And it’s a good example because it’s not the microdose but it’s you that experience that and it doesn’t have to be for someone else that have the same and some people draw conclusions from their own experience and saying hey, it is also accountable for other people.聽

Speaker 3

46:09
No, and this is also, I think to your point, these things, you also start to see them more clearly when you develop that personal relationship and then you can say hey, wait, on some days it’s affecting me like this and on other days it’s amplifying that.聽But in a way you’re actually developing a relationship with yourself and with your own sort of inner world and also how you react with the outside world.聽So I do think psychedelics and microdosing have a very interesting yeah, it’s kind of like a window between the outside world and your inner world and that lets you communicate both ways and see with more clarity what’s going on, whether you like it or not.聽

Speaker 2

46:48
No, for sure.聽And I think it’s important not to sugarcoat any of things and I think it’s also a sign of our society.聽It’s just like, it’s like I like this and then everybody becomes like a sort of warrior for their belief instead of just being that’s what I think fungi and therefore intern psychedelics can teach me, and I have taught me is just to be more neutral.聽There’s nothing inherently good or bad, right?聽And therefore there’s not also something inherently good.聽Although back in the day, I used to be like, oh, everybody should take psychedelics.聽Let’s put LSD in the water supply.聽But I think now I have more experience, I just grow more nuanced and also to the things that I’m prone to be wanting to believe.聽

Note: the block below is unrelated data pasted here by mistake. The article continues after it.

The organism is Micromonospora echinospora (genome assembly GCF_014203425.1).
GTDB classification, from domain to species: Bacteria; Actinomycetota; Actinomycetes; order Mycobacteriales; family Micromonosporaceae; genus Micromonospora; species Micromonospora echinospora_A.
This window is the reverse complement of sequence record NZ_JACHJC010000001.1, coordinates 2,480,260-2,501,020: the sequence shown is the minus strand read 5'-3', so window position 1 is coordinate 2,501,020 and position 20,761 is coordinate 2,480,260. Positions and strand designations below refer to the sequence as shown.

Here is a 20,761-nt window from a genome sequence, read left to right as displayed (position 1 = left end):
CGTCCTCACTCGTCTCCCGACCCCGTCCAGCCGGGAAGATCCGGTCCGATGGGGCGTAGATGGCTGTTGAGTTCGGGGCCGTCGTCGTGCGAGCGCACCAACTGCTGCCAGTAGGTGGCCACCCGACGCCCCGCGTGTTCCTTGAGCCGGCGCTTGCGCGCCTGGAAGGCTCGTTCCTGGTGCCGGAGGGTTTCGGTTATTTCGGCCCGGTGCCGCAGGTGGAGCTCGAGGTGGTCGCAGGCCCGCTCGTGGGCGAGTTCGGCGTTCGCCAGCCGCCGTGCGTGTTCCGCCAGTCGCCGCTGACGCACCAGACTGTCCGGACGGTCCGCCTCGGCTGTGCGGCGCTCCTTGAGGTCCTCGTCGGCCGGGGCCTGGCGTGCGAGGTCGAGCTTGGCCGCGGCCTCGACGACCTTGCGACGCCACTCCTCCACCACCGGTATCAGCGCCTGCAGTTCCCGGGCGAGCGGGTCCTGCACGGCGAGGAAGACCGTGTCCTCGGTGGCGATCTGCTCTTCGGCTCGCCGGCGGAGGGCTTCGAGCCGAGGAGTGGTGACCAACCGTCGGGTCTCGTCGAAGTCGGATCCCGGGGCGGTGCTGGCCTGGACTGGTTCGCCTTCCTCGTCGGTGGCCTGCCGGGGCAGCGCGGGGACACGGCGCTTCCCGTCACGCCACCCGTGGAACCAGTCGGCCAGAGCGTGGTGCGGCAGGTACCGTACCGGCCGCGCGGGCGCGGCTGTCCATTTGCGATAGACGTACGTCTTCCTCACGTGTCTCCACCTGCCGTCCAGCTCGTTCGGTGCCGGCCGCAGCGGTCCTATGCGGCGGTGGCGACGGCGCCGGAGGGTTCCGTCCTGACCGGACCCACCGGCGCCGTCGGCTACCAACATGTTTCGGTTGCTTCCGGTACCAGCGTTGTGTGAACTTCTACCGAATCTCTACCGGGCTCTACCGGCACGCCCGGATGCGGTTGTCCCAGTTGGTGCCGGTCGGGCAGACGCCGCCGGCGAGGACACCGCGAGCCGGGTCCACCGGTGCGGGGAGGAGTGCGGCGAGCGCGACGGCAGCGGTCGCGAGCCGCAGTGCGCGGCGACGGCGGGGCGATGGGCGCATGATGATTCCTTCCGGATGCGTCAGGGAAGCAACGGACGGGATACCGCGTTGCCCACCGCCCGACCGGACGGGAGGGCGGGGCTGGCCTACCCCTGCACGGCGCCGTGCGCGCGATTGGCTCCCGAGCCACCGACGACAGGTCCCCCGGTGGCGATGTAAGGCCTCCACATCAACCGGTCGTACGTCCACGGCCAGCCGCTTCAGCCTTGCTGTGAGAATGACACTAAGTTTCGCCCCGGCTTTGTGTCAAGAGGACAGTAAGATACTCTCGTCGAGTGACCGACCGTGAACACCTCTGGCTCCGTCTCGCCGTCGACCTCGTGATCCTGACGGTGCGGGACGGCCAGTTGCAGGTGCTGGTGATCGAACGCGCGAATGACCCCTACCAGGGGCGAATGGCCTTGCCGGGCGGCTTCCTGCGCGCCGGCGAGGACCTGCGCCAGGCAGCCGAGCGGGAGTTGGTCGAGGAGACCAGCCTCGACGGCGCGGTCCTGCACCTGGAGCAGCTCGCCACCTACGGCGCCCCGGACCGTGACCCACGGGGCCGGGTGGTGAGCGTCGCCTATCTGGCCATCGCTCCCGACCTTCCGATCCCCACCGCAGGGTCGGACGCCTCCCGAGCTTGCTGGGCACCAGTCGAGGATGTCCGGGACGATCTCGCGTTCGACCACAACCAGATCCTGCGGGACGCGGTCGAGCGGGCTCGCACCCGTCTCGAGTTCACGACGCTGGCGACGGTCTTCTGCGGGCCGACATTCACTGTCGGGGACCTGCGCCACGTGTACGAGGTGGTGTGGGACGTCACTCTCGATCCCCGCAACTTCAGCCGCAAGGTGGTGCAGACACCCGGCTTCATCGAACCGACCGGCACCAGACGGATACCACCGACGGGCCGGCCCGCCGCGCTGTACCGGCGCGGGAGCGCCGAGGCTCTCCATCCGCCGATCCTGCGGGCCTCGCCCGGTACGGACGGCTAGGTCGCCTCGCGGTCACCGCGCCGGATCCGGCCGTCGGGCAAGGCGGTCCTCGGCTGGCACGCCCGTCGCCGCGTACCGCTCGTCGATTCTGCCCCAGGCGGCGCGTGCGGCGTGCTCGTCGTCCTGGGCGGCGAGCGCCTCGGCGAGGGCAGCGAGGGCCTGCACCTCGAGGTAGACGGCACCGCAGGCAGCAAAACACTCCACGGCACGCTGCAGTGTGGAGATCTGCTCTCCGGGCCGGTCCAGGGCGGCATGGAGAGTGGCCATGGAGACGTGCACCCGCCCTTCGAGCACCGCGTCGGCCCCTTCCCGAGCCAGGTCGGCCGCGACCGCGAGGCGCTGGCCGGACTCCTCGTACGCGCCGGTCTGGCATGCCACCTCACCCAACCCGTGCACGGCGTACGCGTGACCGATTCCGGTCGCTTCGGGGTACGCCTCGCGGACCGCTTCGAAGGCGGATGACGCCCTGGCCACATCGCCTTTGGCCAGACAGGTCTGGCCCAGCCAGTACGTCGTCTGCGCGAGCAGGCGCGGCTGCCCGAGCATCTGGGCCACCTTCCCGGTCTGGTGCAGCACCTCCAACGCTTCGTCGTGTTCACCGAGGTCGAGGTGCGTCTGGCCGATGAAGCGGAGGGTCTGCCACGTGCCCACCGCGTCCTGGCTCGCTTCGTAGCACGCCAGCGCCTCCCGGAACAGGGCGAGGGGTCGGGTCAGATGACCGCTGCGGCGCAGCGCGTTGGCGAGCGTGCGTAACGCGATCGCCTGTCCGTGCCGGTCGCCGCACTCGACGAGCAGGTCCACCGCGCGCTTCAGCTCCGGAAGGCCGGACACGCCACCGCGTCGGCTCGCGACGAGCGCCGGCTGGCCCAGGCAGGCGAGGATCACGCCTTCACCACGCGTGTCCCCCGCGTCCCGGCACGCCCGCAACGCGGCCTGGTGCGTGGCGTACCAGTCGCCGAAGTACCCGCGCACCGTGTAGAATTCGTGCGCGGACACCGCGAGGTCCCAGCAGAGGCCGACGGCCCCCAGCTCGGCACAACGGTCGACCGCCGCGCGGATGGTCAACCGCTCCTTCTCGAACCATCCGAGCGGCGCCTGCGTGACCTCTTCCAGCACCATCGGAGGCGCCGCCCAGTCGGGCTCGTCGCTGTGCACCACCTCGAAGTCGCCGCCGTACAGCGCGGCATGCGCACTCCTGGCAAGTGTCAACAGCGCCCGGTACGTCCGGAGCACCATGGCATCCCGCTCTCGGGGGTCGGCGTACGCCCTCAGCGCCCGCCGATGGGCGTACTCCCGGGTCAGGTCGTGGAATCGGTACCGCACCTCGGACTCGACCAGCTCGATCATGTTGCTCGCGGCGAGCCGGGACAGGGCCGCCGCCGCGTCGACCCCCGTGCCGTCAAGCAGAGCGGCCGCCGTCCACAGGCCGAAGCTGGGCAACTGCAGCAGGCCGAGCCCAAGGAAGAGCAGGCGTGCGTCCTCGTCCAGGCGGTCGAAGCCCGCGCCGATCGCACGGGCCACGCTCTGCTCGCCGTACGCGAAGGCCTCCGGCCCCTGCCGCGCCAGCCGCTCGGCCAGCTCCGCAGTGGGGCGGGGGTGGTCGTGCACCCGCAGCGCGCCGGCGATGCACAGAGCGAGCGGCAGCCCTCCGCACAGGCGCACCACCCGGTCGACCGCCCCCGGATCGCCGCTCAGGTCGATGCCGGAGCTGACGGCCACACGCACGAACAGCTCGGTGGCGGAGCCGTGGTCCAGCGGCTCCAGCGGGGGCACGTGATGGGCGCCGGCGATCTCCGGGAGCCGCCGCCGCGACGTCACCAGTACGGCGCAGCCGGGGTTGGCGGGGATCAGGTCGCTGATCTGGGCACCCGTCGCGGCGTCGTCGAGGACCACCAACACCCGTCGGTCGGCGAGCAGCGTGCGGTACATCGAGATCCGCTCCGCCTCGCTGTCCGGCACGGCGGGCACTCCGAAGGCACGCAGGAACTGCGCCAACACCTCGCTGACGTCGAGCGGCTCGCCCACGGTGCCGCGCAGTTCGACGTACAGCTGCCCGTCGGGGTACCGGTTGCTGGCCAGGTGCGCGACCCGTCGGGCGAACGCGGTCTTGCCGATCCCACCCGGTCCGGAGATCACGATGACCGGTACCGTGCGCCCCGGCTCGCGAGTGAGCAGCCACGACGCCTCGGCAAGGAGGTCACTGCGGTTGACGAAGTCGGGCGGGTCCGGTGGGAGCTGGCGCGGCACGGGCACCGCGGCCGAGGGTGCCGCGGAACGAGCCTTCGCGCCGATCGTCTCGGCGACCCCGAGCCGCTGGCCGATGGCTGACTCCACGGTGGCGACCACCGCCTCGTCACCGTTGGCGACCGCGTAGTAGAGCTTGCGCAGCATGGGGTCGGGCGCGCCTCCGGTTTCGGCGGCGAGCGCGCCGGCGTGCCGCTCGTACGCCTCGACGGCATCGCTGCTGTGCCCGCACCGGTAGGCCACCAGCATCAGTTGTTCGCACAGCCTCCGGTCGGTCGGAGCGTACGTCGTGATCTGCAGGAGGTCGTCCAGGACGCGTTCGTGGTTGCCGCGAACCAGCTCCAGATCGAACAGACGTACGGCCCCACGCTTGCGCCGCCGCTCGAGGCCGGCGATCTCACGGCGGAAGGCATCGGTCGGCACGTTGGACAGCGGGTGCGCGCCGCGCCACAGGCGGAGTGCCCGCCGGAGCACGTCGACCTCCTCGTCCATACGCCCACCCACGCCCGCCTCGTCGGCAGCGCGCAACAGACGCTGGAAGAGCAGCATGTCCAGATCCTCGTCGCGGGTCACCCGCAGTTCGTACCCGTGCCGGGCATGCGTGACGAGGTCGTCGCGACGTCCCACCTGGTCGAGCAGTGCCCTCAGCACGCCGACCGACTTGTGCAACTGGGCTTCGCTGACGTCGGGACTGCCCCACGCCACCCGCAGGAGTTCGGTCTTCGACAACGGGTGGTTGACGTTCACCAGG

Speaker 2

47:35
I’m always stoked if something that I’ve had held on for a long time is proven to be questioned, which I think is, wow, this is interesting.聽Now we’re having a conversation, we’re having healthy debate here.聽

Speaker 3

47:46
Yes, but then how do you see so what we saw a lot, especially in the beginning when microdosing, when we’re sort of mapping out this territory, and James Fademan, with all the reports that he like, it seemed that people, for instance, the more depressed they were, the more benefit they were seeing from microdosing.聽So the more something was out of balance, the more it got into balance.聽So there seems to be something there as well.聽I don’t know if this is your experience or I just wanted to bring it into this conversation.聽

Speaker 2

48:21
Yeah.聽Again, what way are they micro normals.聽

Speaker 3

48:24
Or as far as you can say that?聽We’re talking about our own experiences where we can say, let’s be a little bit more neutral and let’s just observe what’s going on.聽But someone who really has been depressed for 20 years and hasn’t found any remedies and whatever the situation might be, but very much in a deep depression and takes one microdose and says, wait, wow, now this is something else.聽This is completely different.聽

Speaker 2

48:52